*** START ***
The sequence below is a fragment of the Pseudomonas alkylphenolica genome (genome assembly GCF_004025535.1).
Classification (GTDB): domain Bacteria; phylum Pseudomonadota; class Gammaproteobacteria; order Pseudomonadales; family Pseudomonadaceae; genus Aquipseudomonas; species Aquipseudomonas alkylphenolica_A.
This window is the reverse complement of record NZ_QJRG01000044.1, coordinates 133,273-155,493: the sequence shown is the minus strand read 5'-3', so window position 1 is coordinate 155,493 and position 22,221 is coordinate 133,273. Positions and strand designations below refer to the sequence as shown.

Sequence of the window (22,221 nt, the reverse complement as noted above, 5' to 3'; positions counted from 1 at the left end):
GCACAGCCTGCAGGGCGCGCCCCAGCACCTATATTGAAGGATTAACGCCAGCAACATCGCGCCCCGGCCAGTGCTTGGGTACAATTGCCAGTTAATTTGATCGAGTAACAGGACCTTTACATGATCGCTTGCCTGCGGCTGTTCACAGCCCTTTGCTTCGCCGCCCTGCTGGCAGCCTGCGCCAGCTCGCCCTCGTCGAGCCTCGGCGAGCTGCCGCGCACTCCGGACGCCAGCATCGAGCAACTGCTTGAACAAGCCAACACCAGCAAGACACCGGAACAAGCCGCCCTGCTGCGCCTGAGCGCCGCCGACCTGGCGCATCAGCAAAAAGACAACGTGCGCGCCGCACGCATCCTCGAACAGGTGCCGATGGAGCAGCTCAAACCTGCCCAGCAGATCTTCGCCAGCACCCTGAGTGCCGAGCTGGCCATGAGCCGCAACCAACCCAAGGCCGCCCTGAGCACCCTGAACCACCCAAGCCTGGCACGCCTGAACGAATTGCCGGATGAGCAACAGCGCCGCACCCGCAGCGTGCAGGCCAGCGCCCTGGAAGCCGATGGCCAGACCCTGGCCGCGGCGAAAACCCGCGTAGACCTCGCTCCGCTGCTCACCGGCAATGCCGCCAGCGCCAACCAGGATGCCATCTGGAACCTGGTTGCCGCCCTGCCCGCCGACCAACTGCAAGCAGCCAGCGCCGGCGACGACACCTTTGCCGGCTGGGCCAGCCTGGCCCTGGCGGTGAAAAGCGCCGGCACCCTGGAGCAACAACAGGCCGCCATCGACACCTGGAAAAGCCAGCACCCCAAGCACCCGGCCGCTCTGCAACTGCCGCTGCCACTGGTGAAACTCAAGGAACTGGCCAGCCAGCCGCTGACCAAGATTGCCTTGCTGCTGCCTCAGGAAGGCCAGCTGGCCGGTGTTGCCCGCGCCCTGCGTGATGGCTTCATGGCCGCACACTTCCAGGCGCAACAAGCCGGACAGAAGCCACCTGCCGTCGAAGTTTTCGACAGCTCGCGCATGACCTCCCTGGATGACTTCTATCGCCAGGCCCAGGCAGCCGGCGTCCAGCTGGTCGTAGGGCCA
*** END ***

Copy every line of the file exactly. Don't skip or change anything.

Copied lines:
The sequence below is a fragment of the Pseudomonas alkylphenolica genome (genome assembly GCF_004025535.1).
Classification (GTDB): domain Bacteria; phylum Pseudomonadota; class Gammaproteobacteria; order Pseudomonadales; family Pseudomonadaceae; genus Aquipseudomonas; species Aquipseudomonas alkylphenolica_A.
This window is the reverse complement of record NZ_QJRG01000044.1, coordinates 133,273-155,493: the sequence shown is the minus strand read 5'-3', so window position 1 is coordinate 155,493 and position 22,221 is coordinate 133,273. Positions and strand designations below refer to the sequence as shown.

Sequence of the window (22,221 nt, the reverse complement as noted above, 5' to 3'; positions counted from 1 at the left end):
GCACAGCCTGCAGGGCGCGCCCCAGCACCTATATTGAAGGATTAACGCCAGCAACATCGCGCCCCGGCCAGTGCTTGGGTACAATTGCCAGTTAATTTGATCGAGTAACAGGACCTTTACATGATCGCTTGCCTGCGGCTGTTCACAGCCCTTTGCTTCGCCGCCCTGCTGGCAGCCTGCGCCAGCTCGCCCTCGTCGAGCCTCGGCGAGCTGCCGCGCACTCCGGACGCCAGCATCGAGCAACTGCTTGAACAAGCCAACACCAGCAAGACACCGGAACAAGCCGCCCTGCTGCGCCTGAGCGCCGCCGACCTGGCGCATCAGCAAAAAGACAACGTGCGCGCCGCACGCATCCTCGAACAGGTGCCGATGGAGCAGCTCAAACCTGCCCAGCAGATCTTCGCCAGCACCCTGAGTGCCGAGCTGGCCATGAGCCGCAACCAACCCAAGGCCGCCCTGAGCACCCTGAACCACCCAAGCCTGGCACGCCTGAACGAATTGCCGGATGAGCAACAGCGCCGCACCCGCAGCGTGCAGGCCAGCGCCCTGGAAGCCGATGGCCAGACCCTGGCCGCGGCGAAAACCCGCGTAGACCTCGCTCCGCTGCTCACCGGCAATGCCGCCAGCGCCAACCAGGATGCCATCTGGAACCTGGTTGCCGCCCTGCCCGCCGACCAACTGCAAGCAGCCAGCGCCGGCGACGACACCTTTGCCGGCTGGGCCAGCCTGGCCCTGGCGGTGAAAAGCGCCGGCACCCTGGAGCAACAACAGGCCGCCATCGACACCTGGAAAAGCCAGCACCCCAAGCACCCGGCCGCTCTGCAACTGCCGCTGCCACTGGTGAAACTCAAGGAACTGGCCAGCCAGCCGCTGACCAAGATTGCCTTGCTGCTGCCTCAGGAAGGCCAGCTGGCCGGTGTTGCCCGCGCCCTGCGTGATGGCTTCATGGCCGCACACTTCCAGGCGCAACAAGCCGGACAGAAGCCACCTGCCGTCGAAGTTTTCGACAGCTCGCGCATGACCTCCCTGGATGACTTCTATCGCCAGGCCCAGGCAGCCGGCGTCCAGCTGGTCGTAGGGCCA